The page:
Exploring la madinat al-Yahud, the Jewish quarter of Toledo, I found myself connecting with my surroundings and my ancestors from my mother’s side of the family who lived and fled from here. Toledo was mentioned by the Roman historian Livy as a small city, but fortified by location (“urbs parva, sed loco munita”), and when the Roman general Marcus Fulvius Nobilior conquered it in 193 BCE, it became an important Roman colony.

View of the walled city of Toledo (Ticia Verveer)

More than 2,200 years of history created a miniature version of the global culture so often spoken of today. This city was a complex mix of religions, one of the greatest spiritual havens of its time, and above all a fusion of Christian, Jewish and Arab culture.

The city was the residence of the Visigothic court in the sixth century, and sadly, in the seventh century, when the Germanic Visigoths ruled Spain, some of the Visigothic kings and the Catholic hierarchy carried out a brutal persecution of Jews. The situation of the Jews was improved after the area was conquered by an Arab-Berber army between 711 and 715. Christians and Jews lived under restrictions, but for much of the time the three groups managed to get along together, though coexistence was often precarious.

The city grew on a rocky hill, and as time passed by, successive occupations followed one another, layer upon layer, as if to reach the heavens. The rock became traversed by winding streets and was protected by the Tagus river, which formed a natural moat around the city. Toledo became a tower occupied by diverse groups of people who came from different cultures, and spoke different languages, but worked together and built a community. Here, the walls were constructed for protection not separation, and the two bridges joined people together.

Jewish Quarter (Ticia Verveer)

The Jewish quarter existed near the bridge of San Martín in the southwest sector of the city high above the steep slopes rising from the gorge of the Tagus River. The Jews had built a town within the city limits of Toledo. The main city wall to the north formed the boundary of this town, it was part of the general fortifications of Toledo, protecting the city from enemies from without and the Jews themselves from enemies within.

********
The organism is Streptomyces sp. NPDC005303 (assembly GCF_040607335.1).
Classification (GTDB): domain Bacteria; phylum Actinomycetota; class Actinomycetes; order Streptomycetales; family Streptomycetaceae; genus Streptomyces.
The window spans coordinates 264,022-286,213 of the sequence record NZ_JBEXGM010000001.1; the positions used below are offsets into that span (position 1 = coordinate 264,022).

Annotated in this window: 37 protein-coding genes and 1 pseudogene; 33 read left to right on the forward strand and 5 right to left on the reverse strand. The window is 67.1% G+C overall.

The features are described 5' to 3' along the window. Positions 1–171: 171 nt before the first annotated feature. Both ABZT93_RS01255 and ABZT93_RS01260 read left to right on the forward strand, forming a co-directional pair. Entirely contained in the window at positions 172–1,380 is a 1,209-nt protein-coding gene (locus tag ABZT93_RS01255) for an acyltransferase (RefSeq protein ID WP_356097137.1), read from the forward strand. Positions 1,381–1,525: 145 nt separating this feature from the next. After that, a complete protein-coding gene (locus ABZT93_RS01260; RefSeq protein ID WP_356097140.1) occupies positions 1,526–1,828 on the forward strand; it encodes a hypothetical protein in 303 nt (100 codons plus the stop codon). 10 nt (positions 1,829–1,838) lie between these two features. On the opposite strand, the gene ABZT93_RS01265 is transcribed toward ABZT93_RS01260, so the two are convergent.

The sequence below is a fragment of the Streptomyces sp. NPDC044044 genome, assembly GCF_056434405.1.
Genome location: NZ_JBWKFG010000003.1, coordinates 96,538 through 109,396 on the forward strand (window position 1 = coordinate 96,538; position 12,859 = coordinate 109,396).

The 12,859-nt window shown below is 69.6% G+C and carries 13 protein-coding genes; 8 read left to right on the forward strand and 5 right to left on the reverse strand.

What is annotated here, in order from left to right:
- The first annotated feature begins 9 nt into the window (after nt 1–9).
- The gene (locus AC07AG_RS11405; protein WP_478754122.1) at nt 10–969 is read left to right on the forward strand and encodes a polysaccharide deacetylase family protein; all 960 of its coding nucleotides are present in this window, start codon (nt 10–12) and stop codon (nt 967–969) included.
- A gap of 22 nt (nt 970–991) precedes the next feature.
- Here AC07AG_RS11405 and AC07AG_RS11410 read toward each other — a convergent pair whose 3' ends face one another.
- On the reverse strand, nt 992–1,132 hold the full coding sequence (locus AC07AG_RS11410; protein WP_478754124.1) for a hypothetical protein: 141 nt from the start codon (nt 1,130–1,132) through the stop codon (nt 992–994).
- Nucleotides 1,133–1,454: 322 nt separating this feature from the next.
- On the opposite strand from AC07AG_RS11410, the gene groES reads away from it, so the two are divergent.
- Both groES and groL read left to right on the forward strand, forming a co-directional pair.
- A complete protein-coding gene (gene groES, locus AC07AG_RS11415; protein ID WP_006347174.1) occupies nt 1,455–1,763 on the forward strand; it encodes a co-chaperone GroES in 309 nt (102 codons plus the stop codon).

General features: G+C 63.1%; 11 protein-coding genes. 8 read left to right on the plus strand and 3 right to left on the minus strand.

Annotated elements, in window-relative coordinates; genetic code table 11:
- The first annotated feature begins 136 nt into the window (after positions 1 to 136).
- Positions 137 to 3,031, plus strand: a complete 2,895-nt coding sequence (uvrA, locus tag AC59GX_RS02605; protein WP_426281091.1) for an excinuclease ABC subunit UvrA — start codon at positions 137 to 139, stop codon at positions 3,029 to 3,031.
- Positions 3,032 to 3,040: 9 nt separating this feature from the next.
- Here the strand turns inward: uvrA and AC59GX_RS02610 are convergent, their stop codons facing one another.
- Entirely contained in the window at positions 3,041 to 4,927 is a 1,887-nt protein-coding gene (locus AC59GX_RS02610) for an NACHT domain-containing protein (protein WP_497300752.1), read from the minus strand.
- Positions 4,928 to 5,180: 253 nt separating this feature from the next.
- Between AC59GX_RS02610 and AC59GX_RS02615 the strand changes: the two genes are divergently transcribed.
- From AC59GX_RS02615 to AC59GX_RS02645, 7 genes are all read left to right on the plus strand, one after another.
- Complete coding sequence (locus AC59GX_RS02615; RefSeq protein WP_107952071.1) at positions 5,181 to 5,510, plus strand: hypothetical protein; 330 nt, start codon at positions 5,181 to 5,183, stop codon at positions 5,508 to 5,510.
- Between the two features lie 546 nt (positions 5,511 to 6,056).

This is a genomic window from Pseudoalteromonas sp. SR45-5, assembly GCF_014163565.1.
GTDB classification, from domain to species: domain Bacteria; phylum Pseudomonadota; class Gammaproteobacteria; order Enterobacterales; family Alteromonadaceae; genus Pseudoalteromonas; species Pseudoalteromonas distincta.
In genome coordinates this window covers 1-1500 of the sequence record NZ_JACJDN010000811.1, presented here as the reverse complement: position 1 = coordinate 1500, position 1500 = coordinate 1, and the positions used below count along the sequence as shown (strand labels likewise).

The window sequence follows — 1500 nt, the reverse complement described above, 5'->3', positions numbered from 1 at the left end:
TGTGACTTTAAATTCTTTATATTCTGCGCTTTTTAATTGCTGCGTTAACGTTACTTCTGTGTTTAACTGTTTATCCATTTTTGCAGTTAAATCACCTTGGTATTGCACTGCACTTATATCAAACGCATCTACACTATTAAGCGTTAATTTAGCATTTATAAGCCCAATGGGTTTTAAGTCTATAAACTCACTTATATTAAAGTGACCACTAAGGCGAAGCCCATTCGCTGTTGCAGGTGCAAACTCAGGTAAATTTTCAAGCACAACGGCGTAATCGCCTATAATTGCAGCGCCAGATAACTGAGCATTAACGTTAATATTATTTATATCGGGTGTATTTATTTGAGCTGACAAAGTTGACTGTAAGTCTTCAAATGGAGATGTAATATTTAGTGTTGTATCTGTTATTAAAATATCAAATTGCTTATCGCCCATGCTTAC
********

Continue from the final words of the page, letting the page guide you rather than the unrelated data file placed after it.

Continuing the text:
View from the Synagogue El Tránsito (Ticia Verveer)

This is the land where Cervantes set the journeys of Don Quijote, and where many other stories originated. Legend says that the Jews founded Toledo and some even say that the name of the town originally had been derived from the Hebrew word, “Toledot.” When I read Toledot, the stories of Genesis offer a window into Israel’s past, they contain family portraits, and describe the tapestry woven by our ancestors. It is such an appropriate name for a city where so many generations left their footprints and their stories. Alas, it is nothing more than a beautiful thought, the name Toledo is derived from the Latin Toletum, a name given by the Romans.

And so, I walked, for hours and hours, until I found myself a bench under a tree to sit down. I am reminded of the frailty of what we built. Synagogues of great beauty were created here from brick, stone, plaster, and wood to survive as memorials of the Jewish community. But they became living reminders of a lost world.

Wooden chair with Hebrew inscription and Star of David, Toledo. (Ticia Verveer)

Eleven synagogues and five centers of study existed in Toledo, all of which were destroyed in pogroms. Only two have survived, the Synagogue of Santa María La Blanca and that of El Tránsito. I was totally mentally unprepared to read the profoundly pious Catholic names on the buildings. The original names of the two remaining synagogues are not known and their present names are a testimony of the tragic Jewish story in Toledo.

(Ticia Verveer)

Spain is a land of oral traditions, and these tales are a mixture of mythology, folktales, biblical stories, and legends passed down across many generations. One of the most striking is “The Secret of the Tower.”

Legend has it that the city of Toledo was founded by Hercules who built a tower on a bend in the river in which to store his treasure. It tells the tale of 12 good men that were left by King Solomon himself to take care of the tower in which he deposited a secret. He sealed the tower with a mighty padlock and laid upon his successors the obligation to each by turns to add an extra padlock to preserve whatever was concealed within. Twenty-six kings came and went, respecting his wishes. Then there succeeded a rash and headstrong young king named Roderic. Resolved to penetrate the tower’s secret, and against the advice of all his counselors, he had the 27 padlocks opened. Then he entered the chamber within. On its walls were painted Arab horsemen, with scimitars (curved swords) at their belts, and spears brandished in their right hands. In the middle of the room stood a table made of gold and silver set with precious stones, and the following words carved upon it:

“This is the table of King Solomon, son of David, upon whom be peace.”

There was also an urn on the table, which was found to contain a scroll of parchment. When this was unrolled, the following words were revealed:

“Whenever this chamber is violated, and the spell contained in this urn is broken, the people painted on these walls will invade Spain, overthrow its kings, and subdue the entire land.”

Legend or not, Tariq ibn Ziyad, the Berber general who led the Muslim conquest of Spain, defeated the forces of the Visigothic usurper king Roderick in July 711 CE. He then immediately marched upon Toledo and occupied it against little resistance. According to contemporary chronicles written in Arabic, he took possession of a valuable table, the Table of Solomon, from which the gospels were read.

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